A manifesto for a more wondrous age.

It had been a pleasant building. When it had been build, maybe in the 20s or 30s, chances are it had been the tallest building for blocks. A stone sentinel for the neighborhood. Now its art deco charm sat below modern steel and glass behemoths.

It was a cold Summer day, at least by that Summer’s standards. The sun cast hard light down and there wasn’t a cloud in the sky for shade. Even so, you could still feel the Autumn on the air.

I’m told it was first a hotel. A popular spot given the location, near plenty of restaurants and hang outs. Who knows what this neighborhood had been like in the 20s though? It was fun to imagine what sort of artists and aristocrats might have stayed there. Before the depression set in.

It generally wasn’t their practice, but the realtor had been kind enough to give me the key for the time being. I’d cosigned the lease, after all.

The lobby was sparse, and not in the “Scandinavian Minimalist” sort of way. Four artificial leather chairs sat around a glass coffee table, everything covered in a nearly imperceptible layer of dust. I have always thought lobbies were something of a sham. Who is impersonal enough you won’t meet in your room, but too familiar to meet at a coffee shop? As it turns out, nobody.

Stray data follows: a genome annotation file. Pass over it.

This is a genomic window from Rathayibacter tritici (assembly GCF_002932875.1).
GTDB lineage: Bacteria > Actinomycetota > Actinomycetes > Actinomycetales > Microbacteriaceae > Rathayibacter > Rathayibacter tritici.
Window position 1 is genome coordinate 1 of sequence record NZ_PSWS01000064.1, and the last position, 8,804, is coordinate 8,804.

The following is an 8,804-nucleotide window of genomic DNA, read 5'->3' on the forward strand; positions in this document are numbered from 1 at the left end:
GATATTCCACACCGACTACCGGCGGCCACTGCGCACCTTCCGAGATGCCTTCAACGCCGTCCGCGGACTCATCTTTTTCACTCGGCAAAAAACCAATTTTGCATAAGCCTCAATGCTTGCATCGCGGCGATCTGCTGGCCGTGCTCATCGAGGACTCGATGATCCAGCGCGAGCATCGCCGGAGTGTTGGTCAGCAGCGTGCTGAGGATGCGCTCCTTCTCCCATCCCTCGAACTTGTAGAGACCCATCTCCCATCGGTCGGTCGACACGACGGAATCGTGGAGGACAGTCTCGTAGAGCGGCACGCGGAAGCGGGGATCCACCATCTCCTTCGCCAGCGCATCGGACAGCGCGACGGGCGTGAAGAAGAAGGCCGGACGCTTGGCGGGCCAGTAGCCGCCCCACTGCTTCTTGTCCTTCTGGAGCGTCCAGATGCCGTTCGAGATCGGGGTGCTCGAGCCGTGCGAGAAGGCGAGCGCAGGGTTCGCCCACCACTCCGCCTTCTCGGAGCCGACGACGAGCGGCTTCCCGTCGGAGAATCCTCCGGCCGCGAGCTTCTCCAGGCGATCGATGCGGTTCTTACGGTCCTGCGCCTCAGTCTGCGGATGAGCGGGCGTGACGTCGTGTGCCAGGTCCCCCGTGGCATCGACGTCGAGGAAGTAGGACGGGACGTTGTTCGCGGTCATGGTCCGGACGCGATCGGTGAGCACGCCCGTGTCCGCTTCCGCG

It didn’t occur to me as I was walking through the green and beige halls, but I didn’t see another soul when I was there. I didn’t see a single person enter or exit a room, in the elevator, or by the entrance. The place was completely empty. I didn’t so much as hear anyone else.

I slid the key into the lock and turned the tumblers. They came to rest with a metallic thud. The door was not so easy. The handle turned but the door itself seemed to be stuck to the frame. I thought about kicking it open, but I’ve never been violent enough to do something like that. And to be honest, I’m not sure I’d have been able to anyways.

After a few unsuccessful attempts at entering, the door worked. As if nothing had been wrong in the first place. The door swung open and I stepped inside.

The room was even colder than the outside air. This made sense, given the heat hadn’t been on in months, but you come to expect all apartments to be warm. I couldn't quite see around the place with the blinds down. The sunlight crept through like the moonlight in a noir film, but not quite as menacing. These shadows harbored no secrets. It snuck its way into the apartment — a trespasser as much as I — and gave me enough light to see the dust and spores that cycled through the air like water.

I pulled the chain on a nearby lamp and the bulb burst. I cursed and covered my face, but I had never been in any danger. I hit the switch next to me and the overhead light turned on with the fan. The room became real.

The carpet was an odd salmon color. There were a few records left out, most of which had been mine to begin with. There were piles of books on every surface, which ranged from Tolstoy to Plato to Gibbons. The few plants had died. The place was clean.